The Sono Luminus follow-up to the 2017 CD Recurrence affords listeners a golden opportunity to hear new works from Anna Thorvaldsdóttir, Haukur Tómasson, María Huld Markan Sigfúsdóttir and Páll Ragnar Pálsson as performed by the Iceland Symphony Orchestra and conducted by Daniel Bjarnason, and all without the cost of a plane ticket. Otherwise we might have to wait months or years for new albums from each composer, which makes this album an invaluable preview.
In one of the strangest coincidences of my entire life, I happened to be reading John Mauceri’s excellent new book For the Love of Music when the CD changer landed on Concurrence, plunging me into Thorvaldsdóttir’s “Metacosmos” at the exact same time as Mauceri began to discuss the work ~ the very definition of the album’s title. There’s no explaining such an event, except to remark that the book and album will forever evoke a magical connection. Mauceri discusses the manners in which reviewers often befuddle readers with esoteric descriptions, while encouraging listeners to draw their own associations from the music, even if they may differ from the artist’s intentions. The composer writes that “Metacosmos” is “constructed around the natural balance between beauty and chaos” and inspired by “the speculative metaphor of falling into a black hole – the unknown.” Given such a description, one can hear such tension in the work, just as one may conjure a visual collision of Icelandic landscapes ~ the emphasis of Steve Smith’s liner notes. Those fascinated with symbolism may also note the duration of the piece on the disc ~ 13:13 ~ albeit longer in the clip below.
Thorvaldsdóttir has always been a conveyer of the unknown, her non-linear music a treasure trove of tones and trajectories. “Metacosmos” begins with a drone that leads swiftly to a crash, like a Big Bang, and a series of dissonances meant to dislodge the listener from expectation. There’s more melody here than Mauceri lets on, although the melodies are unmoored from common notation. More important is the feeling that one is headed into great darkness, unable to turn around, which leads to the question, “how do we feel about this?” The answer will differ from listener to listener, as some will choose fear and others courage, the same range of reactions one might feel when facing a great internal darkness or inevitable, life-altering event. Glissandos are only the starting point; some of the mid-piece chords might even be considered triumphant. Startling percussion leads to the launching of foghorn tones, signaling battle. The music grows frantic. But when only three minutes remain, a blending note like butter spread across toast. In a merciful sequence of major chords, balance is restored. Or is it? The piece concludes with a rising pitch, the ending left open to interpretation.
María Huld Markan Sigfúsdóttir’s “Oceans” seems ~ literally ~ more down to earth. While this is the album’s third track, Smith chooses to pair them in his liner notes, so we’ll do the same here. There’s actually a continuity to be sensed from the end of “Metacosmos” to the beginning of “Oceans,” found in the more accessible moments. Thorvaldsdóttir leans into such segments reluctantly and highlights them only briefly; Sigfúsdóttir embraces them and allows the more difficult themes to signal from the outskirts, always present but never a threat. One hears grand themes, like the return of the sailor, the embrace on the jagged shore. The tones seem always about to clash, but the composer pulls back just in time, like a ship avoiding the rocks.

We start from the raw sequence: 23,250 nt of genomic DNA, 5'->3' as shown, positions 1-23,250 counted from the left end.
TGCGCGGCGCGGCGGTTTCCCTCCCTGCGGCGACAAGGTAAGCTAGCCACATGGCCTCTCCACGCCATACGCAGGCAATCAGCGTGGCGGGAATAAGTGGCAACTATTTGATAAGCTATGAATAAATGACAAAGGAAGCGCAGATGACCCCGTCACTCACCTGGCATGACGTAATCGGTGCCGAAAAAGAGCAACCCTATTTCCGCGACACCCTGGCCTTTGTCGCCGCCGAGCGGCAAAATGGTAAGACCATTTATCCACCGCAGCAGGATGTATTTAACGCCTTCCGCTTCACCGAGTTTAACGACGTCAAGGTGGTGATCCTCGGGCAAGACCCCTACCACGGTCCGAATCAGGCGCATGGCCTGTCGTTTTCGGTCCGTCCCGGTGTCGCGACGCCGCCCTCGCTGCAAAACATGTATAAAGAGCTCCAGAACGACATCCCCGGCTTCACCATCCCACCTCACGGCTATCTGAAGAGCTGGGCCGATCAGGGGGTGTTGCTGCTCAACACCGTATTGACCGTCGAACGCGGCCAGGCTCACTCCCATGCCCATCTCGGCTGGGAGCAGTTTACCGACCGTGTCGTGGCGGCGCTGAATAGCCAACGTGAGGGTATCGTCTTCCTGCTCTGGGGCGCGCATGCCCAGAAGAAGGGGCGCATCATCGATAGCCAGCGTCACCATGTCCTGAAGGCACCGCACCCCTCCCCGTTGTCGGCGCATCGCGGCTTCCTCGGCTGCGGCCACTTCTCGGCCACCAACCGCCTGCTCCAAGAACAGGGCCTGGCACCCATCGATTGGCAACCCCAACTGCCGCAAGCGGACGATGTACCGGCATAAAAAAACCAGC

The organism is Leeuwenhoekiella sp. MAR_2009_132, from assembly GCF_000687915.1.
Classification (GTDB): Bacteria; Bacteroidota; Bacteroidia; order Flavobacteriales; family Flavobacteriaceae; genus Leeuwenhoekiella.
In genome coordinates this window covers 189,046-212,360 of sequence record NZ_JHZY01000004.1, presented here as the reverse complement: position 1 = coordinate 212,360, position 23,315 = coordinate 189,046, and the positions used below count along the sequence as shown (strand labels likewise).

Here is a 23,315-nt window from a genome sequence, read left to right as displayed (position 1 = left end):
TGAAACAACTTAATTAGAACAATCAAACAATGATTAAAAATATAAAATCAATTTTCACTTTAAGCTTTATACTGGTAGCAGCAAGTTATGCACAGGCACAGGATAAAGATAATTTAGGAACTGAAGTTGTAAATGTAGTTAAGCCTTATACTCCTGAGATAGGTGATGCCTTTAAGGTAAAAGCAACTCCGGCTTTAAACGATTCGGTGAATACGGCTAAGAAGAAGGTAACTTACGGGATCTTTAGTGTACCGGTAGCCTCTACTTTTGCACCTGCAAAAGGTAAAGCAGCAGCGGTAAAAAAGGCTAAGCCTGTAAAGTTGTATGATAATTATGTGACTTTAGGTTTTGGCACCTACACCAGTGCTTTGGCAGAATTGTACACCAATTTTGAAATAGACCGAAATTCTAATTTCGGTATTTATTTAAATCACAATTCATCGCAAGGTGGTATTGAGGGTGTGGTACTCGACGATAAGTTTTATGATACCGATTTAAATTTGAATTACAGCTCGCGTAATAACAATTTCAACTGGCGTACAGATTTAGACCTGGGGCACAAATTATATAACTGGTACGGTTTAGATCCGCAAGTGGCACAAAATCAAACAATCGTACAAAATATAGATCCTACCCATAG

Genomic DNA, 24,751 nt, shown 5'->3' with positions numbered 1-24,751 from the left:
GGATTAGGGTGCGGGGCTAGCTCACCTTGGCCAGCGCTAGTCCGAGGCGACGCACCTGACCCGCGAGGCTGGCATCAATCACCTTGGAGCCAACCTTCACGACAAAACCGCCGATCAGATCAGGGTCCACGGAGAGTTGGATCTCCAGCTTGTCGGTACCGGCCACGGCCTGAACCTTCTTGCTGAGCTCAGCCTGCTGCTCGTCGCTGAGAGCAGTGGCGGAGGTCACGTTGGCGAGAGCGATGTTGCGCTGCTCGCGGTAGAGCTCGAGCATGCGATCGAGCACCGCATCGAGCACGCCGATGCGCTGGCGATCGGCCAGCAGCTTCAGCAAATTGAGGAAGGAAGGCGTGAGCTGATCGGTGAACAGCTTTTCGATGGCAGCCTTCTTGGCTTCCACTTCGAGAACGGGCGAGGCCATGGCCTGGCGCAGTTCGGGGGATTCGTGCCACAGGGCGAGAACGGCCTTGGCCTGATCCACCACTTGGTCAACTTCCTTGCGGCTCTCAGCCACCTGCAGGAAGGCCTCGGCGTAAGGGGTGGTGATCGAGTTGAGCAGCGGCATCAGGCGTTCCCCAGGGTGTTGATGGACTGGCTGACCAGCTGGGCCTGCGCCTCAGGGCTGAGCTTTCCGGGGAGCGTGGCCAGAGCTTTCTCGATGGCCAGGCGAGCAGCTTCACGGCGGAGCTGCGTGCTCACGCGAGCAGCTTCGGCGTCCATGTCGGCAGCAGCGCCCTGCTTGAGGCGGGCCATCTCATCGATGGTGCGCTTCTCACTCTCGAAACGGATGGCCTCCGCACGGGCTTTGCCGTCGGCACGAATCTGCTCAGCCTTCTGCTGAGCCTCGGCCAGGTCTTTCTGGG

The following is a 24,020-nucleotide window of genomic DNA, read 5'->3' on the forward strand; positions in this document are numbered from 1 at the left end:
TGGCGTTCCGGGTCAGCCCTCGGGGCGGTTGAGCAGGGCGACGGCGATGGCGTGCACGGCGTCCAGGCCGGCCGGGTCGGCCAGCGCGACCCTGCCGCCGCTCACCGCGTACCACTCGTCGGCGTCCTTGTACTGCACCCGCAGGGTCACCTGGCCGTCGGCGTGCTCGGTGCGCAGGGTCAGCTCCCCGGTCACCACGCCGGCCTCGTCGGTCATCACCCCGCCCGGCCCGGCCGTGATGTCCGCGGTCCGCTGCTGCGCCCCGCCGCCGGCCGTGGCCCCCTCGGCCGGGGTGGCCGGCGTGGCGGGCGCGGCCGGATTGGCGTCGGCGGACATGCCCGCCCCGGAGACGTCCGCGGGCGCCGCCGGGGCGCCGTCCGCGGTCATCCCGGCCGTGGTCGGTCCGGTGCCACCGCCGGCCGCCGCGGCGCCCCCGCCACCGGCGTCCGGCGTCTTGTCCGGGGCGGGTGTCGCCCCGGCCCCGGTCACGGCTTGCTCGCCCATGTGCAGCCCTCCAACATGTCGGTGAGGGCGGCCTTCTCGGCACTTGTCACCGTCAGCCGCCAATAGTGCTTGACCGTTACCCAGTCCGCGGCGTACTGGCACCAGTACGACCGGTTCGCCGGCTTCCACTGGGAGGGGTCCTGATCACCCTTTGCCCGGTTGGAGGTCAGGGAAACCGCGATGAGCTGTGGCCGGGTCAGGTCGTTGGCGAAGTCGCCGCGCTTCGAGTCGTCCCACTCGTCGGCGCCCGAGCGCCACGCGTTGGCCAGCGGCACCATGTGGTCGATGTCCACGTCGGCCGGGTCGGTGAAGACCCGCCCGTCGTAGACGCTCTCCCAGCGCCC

In contrast, Haukur Tómasson’s “Piano Concerto No. 2” and Páll Ragnar Pálsson’s “Quake” highlight single instruments, in turn the piano and the cello. Counterintuitively, the power of the former is in the contrast between the playfulness of the piano and the mercurial quality of the strings. The orchestra makes the ivories seem more frightening than they are, a fact that Viningur Olafson seems to address when he slows the whole concerto down, allowing space for introspection should the listener choose. Then into the maelstrom once more. One might interpret the tension as that between the enjoyment of life and the worries of the world, or the comfort of friends and the crassness of public discourse, but such are only suggestions. The piece continues to unsettle, landing on notes no softer than the start.
Finally we arrive at the award-winning “Quake,” whose success has already inspired a follow-up, suitably titled “Afterquake.” We loved Páll Ragnar Pálsson’s Nostalgia and the new work continues to justify our faith in the composer. Due to the title and timbre, the piece recalls the Norwegian diptych “The Wave” and “The Quake,” and as the most cinematic piece on Concurrence, it lends itself well to premonitions of disaster. One can hear the creaks of crevasses on the brink of collapse, the panic of scientists whose prognostications remain unheeded, and finally the all-out panic as the tectonic plates shift. Saeunn Thorsteinsdottir’s cello is often overwhelmed by the reverberations of the orchestra, but shines in quieter moments, such as the immediate center of the piece, accompanied by foreboding percussion, most curiously a single hit on wood block. When the cracks begin to break, they sound like shattering ice. In terms of natural disasters, Iceland is better known for volcanic eruptions, but the two are related, and in fact, hundreds of minor earthquakes may occur in Iceland in a single week. “No cause for alarm,” says the Icelandic Meteorological Office, but many are still “waiting for the big one.” Pálsson’s piece is a reminder not to relax too much; it’s also a thrilling story in its own right.
Concurrence reminds us of Daniel Bjarnason’s consumate skill as a conductor. In his capable hands, the Icelandic Symphony Orchestra triggers its own tectonic shift. This album is where to turn to hear tomorrow’s music today. (Richard Allen)